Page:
Hundreds of hospital staff to be vaccinated as flu season approaches
Hundreds of hospital staff are to be vaccinated against flu as winter and the flu season approaches.
Staff at Airedale Hospital will be given their free flu jabs from next week at special Flu Fighter Stations across the hospital. Last year over 75% of staff were vaccinated protecting not only themselves but their families, colleagues and importantly their patients.
It comes after NHS England Chief Executive Simon Stevens urged hospitals in England to be prepared for a more pressurised flu season this winter and amongst reports of the largest flu outbreak in years in Australia and New Zealand, where they are just coming out of their flu season.
Karl Mainprize, Medical Director at Airedale NHS Foundation Trust says:
“Flu isn’t just a bad cold, it is a contagious and potentially serious illness especially for elderly people and those with long-term illness. So it’s vital that as many of our staff are vaccinated as possible as they can carry and pass the virus on to others without having any symptoms. Even though they may consider themselves healthy, they may be putting the lives of others at risk.”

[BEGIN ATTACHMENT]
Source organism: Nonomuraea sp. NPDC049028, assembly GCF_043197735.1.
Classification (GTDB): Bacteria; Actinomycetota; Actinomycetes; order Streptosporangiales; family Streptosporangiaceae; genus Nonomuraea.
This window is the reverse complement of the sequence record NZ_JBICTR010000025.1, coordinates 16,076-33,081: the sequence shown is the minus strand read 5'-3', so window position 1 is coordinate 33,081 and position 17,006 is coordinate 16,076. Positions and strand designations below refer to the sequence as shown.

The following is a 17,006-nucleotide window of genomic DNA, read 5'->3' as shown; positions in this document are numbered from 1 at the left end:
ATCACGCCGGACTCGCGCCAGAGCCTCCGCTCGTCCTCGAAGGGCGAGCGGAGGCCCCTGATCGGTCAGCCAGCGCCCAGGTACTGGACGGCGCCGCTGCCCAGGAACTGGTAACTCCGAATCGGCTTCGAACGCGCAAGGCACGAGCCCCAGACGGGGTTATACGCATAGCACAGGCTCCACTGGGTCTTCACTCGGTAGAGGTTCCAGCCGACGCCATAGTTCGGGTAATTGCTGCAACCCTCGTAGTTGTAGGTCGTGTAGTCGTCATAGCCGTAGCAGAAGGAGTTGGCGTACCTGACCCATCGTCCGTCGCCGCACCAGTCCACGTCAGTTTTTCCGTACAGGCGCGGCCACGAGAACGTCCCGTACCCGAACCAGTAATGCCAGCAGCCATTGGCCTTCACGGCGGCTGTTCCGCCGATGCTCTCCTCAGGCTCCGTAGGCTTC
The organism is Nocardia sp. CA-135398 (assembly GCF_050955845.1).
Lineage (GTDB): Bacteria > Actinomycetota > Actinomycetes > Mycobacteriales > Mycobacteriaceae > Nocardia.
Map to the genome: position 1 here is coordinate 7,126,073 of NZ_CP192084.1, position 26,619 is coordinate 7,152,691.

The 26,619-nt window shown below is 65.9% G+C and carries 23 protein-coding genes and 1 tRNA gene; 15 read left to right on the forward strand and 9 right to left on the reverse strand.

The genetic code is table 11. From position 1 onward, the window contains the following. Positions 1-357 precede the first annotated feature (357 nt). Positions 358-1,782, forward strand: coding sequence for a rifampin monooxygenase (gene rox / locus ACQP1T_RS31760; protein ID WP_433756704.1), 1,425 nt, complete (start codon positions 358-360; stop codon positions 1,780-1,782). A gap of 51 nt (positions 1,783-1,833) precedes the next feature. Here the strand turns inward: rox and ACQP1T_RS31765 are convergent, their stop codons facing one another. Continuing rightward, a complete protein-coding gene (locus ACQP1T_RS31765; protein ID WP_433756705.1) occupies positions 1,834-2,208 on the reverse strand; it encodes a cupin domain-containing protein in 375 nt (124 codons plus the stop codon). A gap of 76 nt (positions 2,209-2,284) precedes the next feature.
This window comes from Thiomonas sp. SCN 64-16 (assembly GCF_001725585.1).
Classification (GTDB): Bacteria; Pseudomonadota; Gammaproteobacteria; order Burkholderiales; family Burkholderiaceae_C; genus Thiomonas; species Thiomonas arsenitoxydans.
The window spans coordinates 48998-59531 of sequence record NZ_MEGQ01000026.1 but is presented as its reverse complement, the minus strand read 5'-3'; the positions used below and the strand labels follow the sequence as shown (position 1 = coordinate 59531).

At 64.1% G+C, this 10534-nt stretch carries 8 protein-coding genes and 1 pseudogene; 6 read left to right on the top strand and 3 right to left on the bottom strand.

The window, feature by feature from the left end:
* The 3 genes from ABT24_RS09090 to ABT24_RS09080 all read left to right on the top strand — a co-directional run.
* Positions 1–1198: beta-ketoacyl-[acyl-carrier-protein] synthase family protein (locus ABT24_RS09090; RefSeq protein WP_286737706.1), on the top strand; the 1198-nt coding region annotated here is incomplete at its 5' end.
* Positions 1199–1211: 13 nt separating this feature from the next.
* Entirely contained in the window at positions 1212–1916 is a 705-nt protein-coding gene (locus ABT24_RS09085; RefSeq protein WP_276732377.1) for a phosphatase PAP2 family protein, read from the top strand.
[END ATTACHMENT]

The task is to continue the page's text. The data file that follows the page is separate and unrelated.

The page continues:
Flu occurs every year, usually in the winter, which is why it’s sometimes called seasonal flu. It’s a highly infectious disease with symptoms that come on very quickly. The most common symptoms of flu are fever, chills, headache, aches and pains in the joints and muscles, and extreme tiredness. Healthy individuals usually recover within two to seven days, but for some the disease can lead to hospitalisation, permanent disability or even death.
The NHS also offers vaccinations to patients who can have the flu jab free of charge. Eligible groups include:
- everyone aged 65 years or over
- all pregnant women, at any stage of pregnancy
- All those aged two and three years old on 31 August 2017
- All children in reception class and school years one, two, three and four
- Everyone from six months to less than 65 years of age who has a serious medical conditions: chronic respiratory disease, heart disease, kidney disease at stage 3, 4 or 5, liver disease, splenic dysfunction, neurological disease or diabetes a weakened immune system due to disease or treatment
- everyone living in a residential or nursing home
- everyone who cares for an older or disabled person
- all frontline health and social care workers
- anyone with a BMI above 40
People should contact their GP practice if they are in one of the risk groups described. Also if you want to protect yourself against flu and you’re not in one of the groups above, you can buy the flu jab from high street pharmacies.